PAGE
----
logo
g Text Version
Beauty & Self
Books & Music
Career
Computers
Education
Family
Food & Wine
Health & Fitness
Hobbies & Crafts
Home & Garden
Money
News & Politics
Relationships
Religion & Spirituality
Sports
Travel & Culture
TV & Movies

dailyclick
Bored? Games!
Nutrition
Postcards
Take a Quiz
Rate My Photo

new
Houseplants
Romance Movies
Creativity
Family Travel
Southwest USA
Irish Culture
Home Finance


dailyclick
All times in EST

Full Schedule
g
g Short Stories Site

BellaOnline's Short Stories Editor

g

Mark Twain

Guest Author - Sharon Cullars




"A man cannot be comfortable without his own approval."

An American writer, journalist and humorist, Mark Twain lived by his words. He wrote stories that were humorous, clever, and often exhibited a candor and honesty that dug at the sensitive skin of American society. With self-deprecating wit, he mocked the gentility of his day, astutely observing the inanities of the human condition. And though he may have garnered reproach for his honesty, he chose to live with his own approval rather than that of others.

Born Samuel Langhorne Clemens in Florida, Missouri in 1835, Twain grew up in Hannibal, Mississippi, a place which would later color many of his stories. He began his career as a printer’s apprentice and shortly after started writing for his brother’s newspaper. Restless, he moved on from there to become a Mississippi steam-boat pilot, a four-year career brought to a halt by the Civil War. Twain even joined up with a group fighting for the South, which doled out the standard supplies of mule, blanket, frying pan, boots, umbrella and rifle. However, Twain soon realized that the fighting life wasn’t for him, and began writing accounts of his adventures. He sent humorous letters to The Daily Territorial Enterprise in Virginia, for the first time assuming the pseudonym Mark Twain, a riverboat term meaning "safe water" (twelve feet or two fathoms). The newspaper staff was so impressed with his writings, including his serious works (the serious essays he signed with his own name), they offered him the position of editor for $25 a week.

In 1864, after a hoax back-fired and Twain was threatened with jail, he left Virginia for San Francisco where he worked as a reporter, still using the pen name Mark Twain. Unfortunately, he riled up some powerful San Francisco politicos with his candor, and again had to make haste, this time fleeing to the Sacramento Valley. It was in Sacramento that Twain first heard an interesting account about an ancient frog-jumping contest in Greece. The story gave birth to his own tale of The Notorious Jumping Frog of Calaveras County, which was published in several newspapers along the west coast, garnering Twain the title of "Wild Humorist of the Pacific Slope."

Throughout his career, Twain would work in many cities for as many publications, including in New York and Cincinnati. A travel through France and Italy during his youth was recorded in Innocents Abroad, published in 1869. However, it was the exploits of his Mississippi childhood (with a good friend Tom Blankenship) that would inspire his most famous works, The Adventures of Tom Sawyer and The Adventures of Huckleberry Finn. Twain’s use of the vernacular and sentiments of his time, especially in his depiction of the slave, Jim, has brought some accusations of racism. Ironically, through his unapologetic depiction, Twain tried to show the cruelties of slavery and racism, institutions he was known to deplore.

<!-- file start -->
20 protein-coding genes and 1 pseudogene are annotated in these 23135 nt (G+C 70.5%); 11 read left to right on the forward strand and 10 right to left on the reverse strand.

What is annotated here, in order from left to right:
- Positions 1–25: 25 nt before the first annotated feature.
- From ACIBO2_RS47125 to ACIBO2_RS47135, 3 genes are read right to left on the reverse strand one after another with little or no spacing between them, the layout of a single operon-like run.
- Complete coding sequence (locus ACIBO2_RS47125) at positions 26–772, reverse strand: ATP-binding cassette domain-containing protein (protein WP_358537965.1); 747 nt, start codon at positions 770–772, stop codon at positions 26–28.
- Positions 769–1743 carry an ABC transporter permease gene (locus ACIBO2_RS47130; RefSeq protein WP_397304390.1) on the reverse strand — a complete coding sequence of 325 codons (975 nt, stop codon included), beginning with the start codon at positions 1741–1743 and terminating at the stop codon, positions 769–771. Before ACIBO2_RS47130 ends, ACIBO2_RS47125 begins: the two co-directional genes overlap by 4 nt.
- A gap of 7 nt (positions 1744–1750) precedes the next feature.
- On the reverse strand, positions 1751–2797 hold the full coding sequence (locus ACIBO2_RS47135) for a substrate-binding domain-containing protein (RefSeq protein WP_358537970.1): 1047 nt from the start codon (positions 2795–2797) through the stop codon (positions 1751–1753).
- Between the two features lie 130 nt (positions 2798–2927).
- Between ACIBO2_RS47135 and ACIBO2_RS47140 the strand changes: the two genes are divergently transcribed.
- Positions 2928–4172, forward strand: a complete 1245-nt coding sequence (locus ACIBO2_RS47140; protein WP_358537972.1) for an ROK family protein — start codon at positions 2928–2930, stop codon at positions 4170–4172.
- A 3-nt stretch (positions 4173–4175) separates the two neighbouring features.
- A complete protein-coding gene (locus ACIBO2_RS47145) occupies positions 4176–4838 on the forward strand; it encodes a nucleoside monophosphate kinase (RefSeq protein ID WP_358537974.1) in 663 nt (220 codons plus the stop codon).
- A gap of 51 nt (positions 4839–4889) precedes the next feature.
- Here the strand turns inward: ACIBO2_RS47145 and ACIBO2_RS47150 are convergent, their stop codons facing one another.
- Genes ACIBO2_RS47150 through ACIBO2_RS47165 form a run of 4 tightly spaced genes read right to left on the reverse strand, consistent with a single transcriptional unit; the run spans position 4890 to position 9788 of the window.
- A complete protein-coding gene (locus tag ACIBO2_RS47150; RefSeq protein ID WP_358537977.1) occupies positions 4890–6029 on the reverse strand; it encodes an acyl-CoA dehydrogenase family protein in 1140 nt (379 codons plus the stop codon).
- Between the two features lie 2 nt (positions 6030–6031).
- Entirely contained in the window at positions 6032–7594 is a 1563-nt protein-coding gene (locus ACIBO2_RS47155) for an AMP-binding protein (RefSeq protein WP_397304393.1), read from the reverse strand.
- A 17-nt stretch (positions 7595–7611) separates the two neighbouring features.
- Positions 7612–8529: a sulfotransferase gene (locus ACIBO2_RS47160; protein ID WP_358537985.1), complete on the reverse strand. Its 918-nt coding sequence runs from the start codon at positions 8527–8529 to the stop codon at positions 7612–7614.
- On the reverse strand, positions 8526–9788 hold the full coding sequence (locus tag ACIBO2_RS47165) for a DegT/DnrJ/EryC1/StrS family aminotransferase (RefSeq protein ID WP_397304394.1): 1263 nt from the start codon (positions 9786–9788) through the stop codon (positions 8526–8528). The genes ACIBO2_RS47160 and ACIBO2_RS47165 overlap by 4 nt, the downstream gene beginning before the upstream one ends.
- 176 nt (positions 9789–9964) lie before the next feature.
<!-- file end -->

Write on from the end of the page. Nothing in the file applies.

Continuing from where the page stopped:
Twain married Olivia Langdon in 1870, and the couple settled in Connecticut with their three daughters. Twain’s success as a writer and lecturer gained him early financial security. But through a series of bad investments, he found himself in debt and was forced to travel a lecture circuit throughout Europe to recoup his losses. Sickness claimed his youngest daughter while he was in Europe. Years later, tragedy struck again, this time claiming his wife and later his second daughter. Twain never fully recovered from their deaths.

Twain died on April 21, 1910. On the day of his birth, Halley’s Comet appeared in the sky and Twain often said that he hoped to go out of this world with it’s next appearance. That comment gave rise to the legend that Halley’s Comet welcomed in and escorted out one of America’s most famous and beloved writers. There are claims that Halley’s Comet did indeed pass over the day after Twain left this earth. Although some refute this legend, Twain never needed a stellar event to mark his life. His writings had already set him among the stars.

Read Twain’s story of the famous jumping frog in The Notorious Jumping Frog of Calaveras County
This site needs an editor - click to learn more!

Add Mark+Twain to Twitter Add Mark+Twain to Facebook Add Mark+Twain to MySpace Add Mark+Twain to Del.icio.us Digg Mark+Twain Add Mark+Twain to Yahoo My Web Add Mark+Twain to Google Bookmarks Add Mark+Twain to Stumbleupon Add Mark+Twain to Reddit




RSS | Related Articles | Editor's Picks Articles | Top Ten Articles | Previous Features | Site Map


For FREE email updates, subscribe to the Short Stories Newsletter


Past Issues


print
Printer Friendly
bookmark
Bookmark
tell friend
Tell a Friend
forum
Forum
email
Email Editor


Content copyright © 2014 by Sharon Cullars. All rights reserved.
This content was written by Sharon Cullars. If you wish to use this content in any manner, you need written permission. Contact BellaOnline Administration for details.

g


g features
The Teaching Story

Short Stories with a Historical Backdrop

Creative Backgrounds for Short Stories

Archives | Site Map

forum
Forum
email
Contact

Past Issues
memberscenter


vote
Poetry
Daily
Weekly
Monthly
Less than Monthly



BellaOnline on Facebook
g


| About BellaOnline | Privacy Policy | Advertising | Become an Editor |
Website copyright © 2014 Minerva WebWorks LLC. All rights reserved.


BellaOnline Editor